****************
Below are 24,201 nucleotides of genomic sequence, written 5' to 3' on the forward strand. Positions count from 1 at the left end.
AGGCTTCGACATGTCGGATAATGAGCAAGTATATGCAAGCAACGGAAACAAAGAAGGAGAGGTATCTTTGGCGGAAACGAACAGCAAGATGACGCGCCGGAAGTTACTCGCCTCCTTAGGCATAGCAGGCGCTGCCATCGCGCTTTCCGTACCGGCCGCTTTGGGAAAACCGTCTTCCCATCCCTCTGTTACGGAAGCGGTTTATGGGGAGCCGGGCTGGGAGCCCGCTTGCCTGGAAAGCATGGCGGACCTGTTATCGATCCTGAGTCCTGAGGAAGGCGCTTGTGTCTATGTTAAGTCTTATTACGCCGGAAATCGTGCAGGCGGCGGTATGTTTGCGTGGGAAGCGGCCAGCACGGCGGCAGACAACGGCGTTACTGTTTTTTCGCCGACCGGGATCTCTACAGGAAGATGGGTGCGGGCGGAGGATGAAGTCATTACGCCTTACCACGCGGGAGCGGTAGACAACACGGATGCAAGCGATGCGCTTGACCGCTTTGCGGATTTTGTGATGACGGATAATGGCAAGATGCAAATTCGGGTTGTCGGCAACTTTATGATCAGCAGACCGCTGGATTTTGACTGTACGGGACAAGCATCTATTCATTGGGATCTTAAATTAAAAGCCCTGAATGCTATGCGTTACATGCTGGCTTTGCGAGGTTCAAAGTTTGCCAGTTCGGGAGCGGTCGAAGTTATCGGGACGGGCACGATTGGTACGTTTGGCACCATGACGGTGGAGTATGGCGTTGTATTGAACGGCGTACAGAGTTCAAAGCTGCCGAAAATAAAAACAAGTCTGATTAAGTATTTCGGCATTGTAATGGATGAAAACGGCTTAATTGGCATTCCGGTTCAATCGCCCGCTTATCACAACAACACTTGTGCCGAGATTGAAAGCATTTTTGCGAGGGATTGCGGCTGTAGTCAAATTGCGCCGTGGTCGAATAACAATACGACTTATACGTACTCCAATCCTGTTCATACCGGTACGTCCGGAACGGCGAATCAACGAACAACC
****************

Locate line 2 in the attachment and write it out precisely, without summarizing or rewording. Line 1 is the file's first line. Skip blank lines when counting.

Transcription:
AGGCTTCGACATGTCGGATAATGAGCAAGTATATGCAAGCAACGGAAACAAAGAAGGAGAGGTATCTTTGGCGGAAACGAACAGCAAGATGACGCGCCGGAAGTTACTCGCCTCCTTAGGCATAGCAGGCGCTGCCATCGCGCTTTCCGTACCGGCCGCTTTGGGAAAACCGTCTTCCCATCCCTCTGTTACGGAAGCGGTTTATGGGGAGCCGGGCTGGGAGCCCGCTTGCCTGGAAAGCATGGCGGACCTGTTATCGATCCTGAGTCCTGAGGAAGGCGCTTGTGTCTATGTTAAGTCTTATTACGCCGGAAATCGTGCAGGCGGCGGTATGTTTGCGTGGGAAGCGGCCAGCACGGCGGCAGACAACGGCGTTACTGTTTTTTCGCCGACCGGGATCTCTACAGGAAGATGGGTGCGGGCGGAGGATGAAGTCATTACGCCTTACCACGCGGGAGCGGTAGACAACACGGATGCAAGCGATGCGCTTGACCGCTTTGCGGATTTTGTGATGACGGATAATGGCAAGATGCAAATTCGGGTTGTCGGCAACTTTATGATCAGCAGACCGCTGGATTTTGACTGTACGGGACAAGCATCTATTCATTGGGATCTTAAATTAAAAGCCCTGAATGCTATGCGTTACATGCTGGCTTTGCGAGGTTCAAAGTTTGCCAGTTCGGGAGCGGTCGAAGTTATCGGGACGGGCACGATTGGTACGTTTGGCACCATGACGGTGGAGTATGGCGTTGTATTGAACGGCGTACAGAGTTCAAAGCTGCCGAAAATAAAAACAAGTCTGATTAAGTATTTCGGCATTGTAATGGATGAAAACGGCTTAATTGGCATTCCGGTTCAATCGCCCGCTTATCACAACAACACTTGTGCCGAGATTGAAAGCATTTTTGCGAGGGATTGCGGCTGTAGTCAAATTGCGCCGTGGTCGAATAACAATACGACTTATACGTACTCCAATCCTGTTCATACCGGTACGTCCGGAACGGCGAATCAACGAACAACC